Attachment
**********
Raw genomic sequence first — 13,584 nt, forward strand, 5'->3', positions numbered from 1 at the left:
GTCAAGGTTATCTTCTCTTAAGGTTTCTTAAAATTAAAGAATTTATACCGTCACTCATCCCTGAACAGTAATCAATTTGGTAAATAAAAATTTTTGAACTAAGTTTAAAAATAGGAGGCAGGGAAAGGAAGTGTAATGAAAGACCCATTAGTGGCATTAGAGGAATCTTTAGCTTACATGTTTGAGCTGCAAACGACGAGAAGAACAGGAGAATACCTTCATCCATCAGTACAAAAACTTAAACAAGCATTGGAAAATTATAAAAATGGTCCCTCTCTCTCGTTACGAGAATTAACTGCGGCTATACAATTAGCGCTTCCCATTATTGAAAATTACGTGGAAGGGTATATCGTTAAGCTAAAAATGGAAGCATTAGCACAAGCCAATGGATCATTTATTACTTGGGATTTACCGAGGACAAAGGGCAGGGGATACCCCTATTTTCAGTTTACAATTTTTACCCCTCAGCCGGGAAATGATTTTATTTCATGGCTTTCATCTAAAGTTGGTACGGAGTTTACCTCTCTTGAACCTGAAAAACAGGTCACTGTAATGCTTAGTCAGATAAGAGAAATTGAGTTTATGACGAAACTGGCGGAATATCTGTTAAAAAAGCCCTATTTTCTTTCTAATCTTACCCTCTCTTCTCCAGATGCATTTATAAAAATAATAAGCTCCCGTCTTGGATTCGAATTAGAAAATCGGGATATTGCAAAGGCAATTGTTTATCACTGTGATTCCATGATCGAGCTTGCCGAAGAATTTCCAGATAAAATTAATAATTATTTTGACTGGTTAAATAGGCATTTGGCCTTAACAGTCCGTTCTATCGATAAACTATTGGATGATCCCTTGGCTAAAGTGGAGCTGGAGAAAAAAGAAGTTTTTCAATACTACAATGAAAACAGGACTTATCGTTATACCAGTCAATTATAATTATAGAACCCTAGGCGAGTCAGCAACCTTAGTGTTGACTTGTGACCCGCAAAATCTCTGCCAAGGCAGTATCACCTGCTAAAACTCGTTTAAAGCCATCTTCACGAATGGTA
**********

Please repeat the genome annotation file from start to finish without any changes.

Raw genomic sequence first — 13,584 nt, forward strand, 5'->3', positions numbered from 1 at the left:
GTCAAGGTTATCTTCTCTTAAGGTTTCTTAAAATTAAAGAATTTATACCGTCACTCATCCCTGAACAGTAATCAATTTGGTAAATAAAAATTTTTGAACTAAGTTTAAAAATAGGAGGCAGGGAAAGGAAGTGTAATGAAAGACCCATTAGTGGCATTAGAGGAATCTTTAGCTTACATGTTTGAGCTGCAAACGACGAGAAGAACAGGAGAATACCTTCATCCATCAGTACAAAAACTTAAACAAGCATTGGAAAATTATAAAAATGGTCCCTCTCTCTCGTTACGAGAATTAACTGCGGCTATACAATTAGCGCTTCCCATTATTGAAAATTACGTGGAAGGGTATATCGTTAAGCTAAAAATGGAAGCATTAGCACAAGCCAATGGATCATTTATTACTTGGGATTTACCGAGGACAAAGGGCAGGGGATACCCCTATTTTCAGTTTACAATTTTTACCCCTCAGCCGGGAAATGATTTTATTTCATGGCTTTCATCTAAAGTTGGTACGGAGTTTACCTCTCTTGAACCTGAAAAACAGGTCACTGTAATGCTTAGTCAGATAAGAGAAATTGAGTTTATGACGAAACTGGCGGAATATCTGTTAAAAAAGCCCTATTTTCTTTCTAATCTTACCCTCTCTTCTCCAGATGCATTTATAAAAATAATAAGCTCCCGTCTTGGATTCGAATTAGAAAATCGGGATATTGCAAAGGCAATTGTTTATCACTGTGATTCCATGATCGAGCTTGCCGAAGAATTTCCAGATAAAATTAATAATTATTTTGACTGGTTAAATAGGCATTTGGCCTTAACAGTCCGTTCTATCGATAAACTATTGGATGATCCCTTGGCTAAAGTGGAGCTGGAGAAAAAAGAAGTTTTTCAATACTACAATGAAAACAGGACTTATCGTTATACCAGTCAATTATAATTATAGAACCCTAGGCGAGTCAGCAACCTTAGTGTTGACTTGTGACCCGCAAAATCTCTGCCAAGGCAGTATCACCTGCTAAAACTCGTTTAAAGCCATCTTCACGAATGGTA